Power to operate the strobe lamp 1 is derived from an AC power supply 11 which supplies AC voltage through a slow-blow fuse 13 to the primary coil of a step-up transformer 15. In a preferred embodiment of the invention, the power supply 9 and the power supply 11 are a common emergency power supply, with the exit light circuit of such emergency power supply providing the power to operate the strobelamp 1 and the fire alarm circuit of the emergency power supply providing power to activate the LED 10 to produce the firing signal. The output of the transformer 15 is fed through a surge suppression resistor R3, which limits the in-rush of voltage to a capacitor C2, after the firing of the strobe lamp 1 as described in detail hereinbelow. A diode D3 supplies rectified D.C. voltage pulses to the anode of a normally inactive silicon controlled rectifier (SCR) 17 and through diode D4 to the resistors R5, R6 and R12. The voltage fed through the resistor R6 is supplied to a capacitor C2 to maintain a predetermined charge level thereon during the long inactive periods of the SCR 17. The magnitude of the voltage supplied by the resistor R6 to the capacitor C2 is dependent on the capacitor's leakage rate. Resistors R5, R6 and R12 form a voltage divider network which limits the voltage across phototransistors T1 and T2, arranged in the darlington connection, so as not to exceed the transistors breakdown voltage when such transistors are in the nonconductive state. The voltage divider network also functions to provide the necessary gate current through transistor T2 to an SCR 17 when the transistor T2 is in the conductive state (saturation).
The phototransistors T1 and T2 together with the LED 10 form an optoelectronic isolator also known as a photon coupled isolator. When the LED 10 emits light, the phototransistors T1 and T2 become forward biased and turn on. The emitter current of the phototransistor T2 is applied to biasing resistor R7 and the gate electrode of the SCR 17 turning the SCR on. When the SCR 17 turns on, each positive half cycle of the voltage waveform supplied by the transformer 15 and transmitted by the diode D3 is applied to the capacitor C2. The capacitor C2 is rapidly charged to its maximum potential and applies a voltage through a voltage divider formed by resistors R8 and R9 to the anode of an SCR 23, and to two capacitors C3 and C4, respectively. The capacitor C4 together with a resistor R10 and a neon lamp 25 form a relaxation oscillator. When the capacitor C4 charges to the ignition point of neon lamp 25, the lamp 25 is turned on and applies current to biasing resistor R11 and the gate electrode of the SCR 23 turning the SCR on. When SCR 23 turns on, the capacitor C3 discharges through the trigger coil 27 of the strobe lamp 1 and fires the latter. When the trigger coil 27 fires the strobe lamp 1, the SCR 23 switches back to the non-conducting state and the capacitor C2 begins recharging in preparation for the next firing cycle. The strobe lamp 1 will operate repeatedly at a time interval determined by the relaxation oscillator as long as power is supplied to the horn 3 of the audible fire alarm system 5.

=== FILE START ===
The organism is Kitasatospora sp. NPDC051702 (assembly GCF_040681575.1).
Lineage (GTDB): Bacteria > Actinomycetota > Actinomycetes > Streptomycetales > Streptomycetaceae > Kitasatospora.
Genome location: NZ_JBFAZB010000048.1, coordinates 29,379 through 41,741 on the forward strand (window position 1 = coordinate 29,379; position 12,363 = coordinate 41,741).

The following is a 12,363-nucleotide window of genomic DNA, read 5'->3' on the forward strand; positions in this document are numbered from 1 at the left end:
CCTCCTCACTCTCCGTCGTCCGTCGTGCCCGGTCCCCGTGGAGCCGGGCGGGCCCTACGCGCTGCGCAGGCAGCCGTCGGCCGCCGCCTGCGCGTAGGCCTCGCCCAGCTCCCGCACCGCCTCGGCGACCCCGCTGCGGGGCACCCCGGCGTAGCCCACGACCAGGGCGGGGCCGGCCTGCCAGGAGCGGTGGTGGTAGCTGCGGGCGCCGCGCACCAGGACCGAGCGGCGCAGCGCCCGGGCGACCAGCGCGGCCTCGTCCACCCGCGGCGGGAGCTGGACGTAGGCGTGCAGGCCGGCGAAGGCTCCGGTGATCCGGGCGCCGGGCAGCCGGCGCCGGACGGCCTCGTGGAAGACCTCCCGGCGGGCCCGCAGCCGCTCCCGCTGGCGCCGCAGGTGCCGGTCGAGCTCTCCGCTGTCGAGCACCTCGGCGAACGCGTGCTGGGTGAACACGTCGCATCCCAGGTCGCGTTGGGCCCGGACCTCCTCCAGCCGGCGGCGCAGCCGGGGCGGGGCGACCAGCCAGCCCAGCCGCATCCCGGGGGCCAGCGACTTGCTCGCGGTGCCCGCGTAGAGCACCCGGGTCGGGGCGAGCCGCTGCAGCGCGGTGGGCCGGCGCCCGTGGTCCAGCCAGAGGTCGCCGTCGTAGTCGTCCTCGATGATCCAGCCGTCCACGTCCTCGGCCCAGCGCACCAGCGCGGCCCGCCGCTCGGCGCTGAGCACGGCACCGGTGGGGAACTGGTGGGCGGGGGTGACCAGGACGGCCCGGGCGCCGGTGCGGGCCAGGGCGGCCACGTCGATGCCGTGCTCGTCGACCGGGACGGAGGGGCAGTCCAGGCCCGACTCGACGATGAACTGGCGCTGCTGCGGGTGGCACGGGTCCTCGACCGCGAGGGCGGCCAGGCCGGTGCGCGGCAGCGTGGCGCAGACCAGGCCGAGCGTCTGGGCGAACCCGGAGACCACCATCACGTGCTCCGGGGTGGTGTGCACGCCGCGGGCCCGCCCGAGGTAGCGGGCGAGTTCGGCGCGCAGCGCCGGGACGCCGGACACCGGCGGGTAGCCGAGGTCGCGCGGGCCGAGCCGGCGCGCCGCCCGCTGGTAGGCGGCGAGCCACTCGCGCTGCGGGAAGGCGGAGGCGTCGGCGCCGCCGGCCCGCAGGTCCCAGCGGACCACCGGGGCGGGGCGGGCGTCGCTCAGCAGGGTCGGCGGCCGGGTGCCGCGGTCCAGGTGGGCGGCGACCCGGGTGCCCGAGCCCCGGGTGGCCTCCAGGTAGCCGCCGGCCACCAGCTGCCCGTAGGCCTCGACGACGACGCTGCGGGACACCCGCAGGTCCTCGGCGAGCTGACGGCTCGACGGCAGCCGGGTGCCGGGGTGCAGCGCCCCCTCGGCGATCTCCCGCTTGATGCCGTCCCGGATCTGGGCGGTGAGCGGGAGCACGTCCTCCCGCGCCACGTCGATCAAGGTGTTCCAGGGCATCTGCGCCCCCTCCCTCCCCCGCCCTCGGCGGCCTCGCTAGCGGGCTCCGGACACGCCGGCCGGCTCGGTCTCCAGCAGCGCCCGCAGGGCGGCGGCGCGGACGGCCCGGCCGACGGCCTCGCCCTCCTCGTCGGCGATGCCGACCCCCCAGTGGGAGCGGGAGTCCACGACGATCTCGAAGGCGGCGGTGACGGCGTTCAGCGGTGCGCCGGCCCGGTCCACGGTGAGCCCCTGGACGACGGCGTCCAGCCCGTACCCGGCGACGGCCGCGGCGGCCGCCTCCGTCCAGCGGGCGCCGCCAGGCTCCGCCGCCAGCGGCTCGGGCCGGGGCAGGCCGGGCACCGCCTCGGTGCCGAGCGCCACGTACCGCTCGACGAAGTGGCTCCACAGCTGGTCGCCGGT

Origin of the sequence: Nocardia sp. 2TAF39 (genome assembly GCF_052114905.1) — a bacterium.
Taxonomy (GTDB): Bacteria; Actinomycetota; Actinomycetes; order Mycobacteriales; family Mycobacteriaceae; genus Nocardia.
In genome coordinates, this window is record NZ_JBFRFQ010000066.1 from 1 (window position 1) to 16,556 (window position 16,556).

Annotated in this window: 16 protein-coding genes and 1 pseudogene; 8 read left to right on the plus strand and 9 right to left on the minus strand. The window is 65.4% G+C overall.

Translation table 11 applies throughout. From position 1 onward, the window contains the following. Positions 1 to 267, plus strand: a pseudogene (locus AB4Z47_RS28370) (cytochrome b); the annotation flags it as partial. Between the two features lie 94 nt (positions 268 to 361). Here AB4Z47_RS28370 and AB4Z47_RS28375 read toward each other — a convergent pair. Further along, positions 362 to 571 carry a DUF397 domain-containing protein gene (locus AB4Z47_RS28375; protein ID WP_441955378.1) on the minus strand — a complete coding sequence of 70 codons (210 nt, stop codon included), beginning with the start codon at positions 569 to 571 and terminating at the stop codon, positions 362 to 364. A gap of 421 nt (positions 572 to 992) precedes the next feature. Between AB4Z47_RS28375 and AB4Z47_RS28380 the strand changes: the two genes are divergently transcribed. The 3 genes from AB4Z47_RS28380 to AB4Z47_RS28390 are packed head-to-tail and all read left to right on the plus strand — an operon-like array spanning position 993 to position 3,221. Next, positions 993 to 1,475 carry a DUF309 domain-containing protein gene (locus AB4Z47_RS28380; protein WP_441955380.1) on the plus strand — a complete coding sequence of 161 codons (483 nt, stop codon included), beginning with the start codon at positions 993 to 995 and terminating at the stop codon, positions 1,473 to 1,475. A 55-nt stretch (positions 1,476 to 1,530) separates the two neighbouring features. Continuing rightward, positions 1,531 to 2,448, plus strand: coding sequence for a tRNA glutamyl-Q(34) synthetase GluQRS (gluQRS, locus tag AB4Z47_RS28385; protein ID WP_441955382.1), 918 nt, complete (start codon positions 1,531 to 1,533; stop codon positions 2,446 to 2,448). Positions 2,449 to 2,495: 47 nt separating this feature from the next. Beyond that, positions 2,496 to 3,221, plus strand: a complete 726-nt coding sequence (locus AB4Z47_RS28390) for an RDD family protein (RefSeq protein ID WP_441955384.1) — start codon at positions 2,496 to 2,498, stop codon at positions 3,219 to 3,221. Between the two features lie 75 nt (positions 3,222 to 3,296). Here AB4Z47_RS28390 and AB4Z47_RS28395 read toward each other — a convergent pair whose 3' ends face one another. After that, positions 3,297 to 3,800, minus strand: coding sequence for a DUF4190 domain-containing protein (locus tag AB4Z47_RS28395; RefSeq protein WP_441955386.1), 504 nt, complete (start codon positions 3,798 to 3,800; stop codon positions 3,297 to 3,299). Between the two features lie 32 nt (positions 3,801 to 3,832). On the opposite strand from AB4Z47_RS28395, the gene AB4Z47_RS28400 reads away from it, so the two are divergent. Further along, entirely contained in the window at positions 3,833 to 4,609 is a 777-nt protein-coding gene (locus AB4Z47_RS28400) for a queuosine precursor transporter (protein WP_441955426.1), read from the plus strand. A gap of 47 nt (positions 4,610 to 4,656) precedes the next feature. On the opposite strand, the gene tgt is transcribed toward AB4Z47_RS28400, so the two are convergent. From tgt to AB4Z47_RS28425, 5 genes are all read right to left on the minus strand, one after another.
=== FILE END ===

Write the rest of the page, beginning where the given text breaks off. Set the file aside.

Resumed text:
From the foregoing description it will become apparent that there has been provided an improved signaling system for warning both normal hearing and hearing-impaired persons of emergency conditions which is especially suitable for installation in a building having an existing audible signaling system.
While the invention has been described in detail with reference to a preferred embodiment thereof it will be understood that variations and modifications can be effected within the spirit and scope of the invention. For example, if desired a reed relay could be substituted for the light emitting diode and photosensitive transistors and a random signal generator could be substituted for the relaxation oscillator. The visual signaling component of the system could include a thermistor which turns the system off when a predetermined internal unit temperature is reached. Further still, a D.C. battery could be used as the emergency system power supply with appropriate modifications to the charging circuit.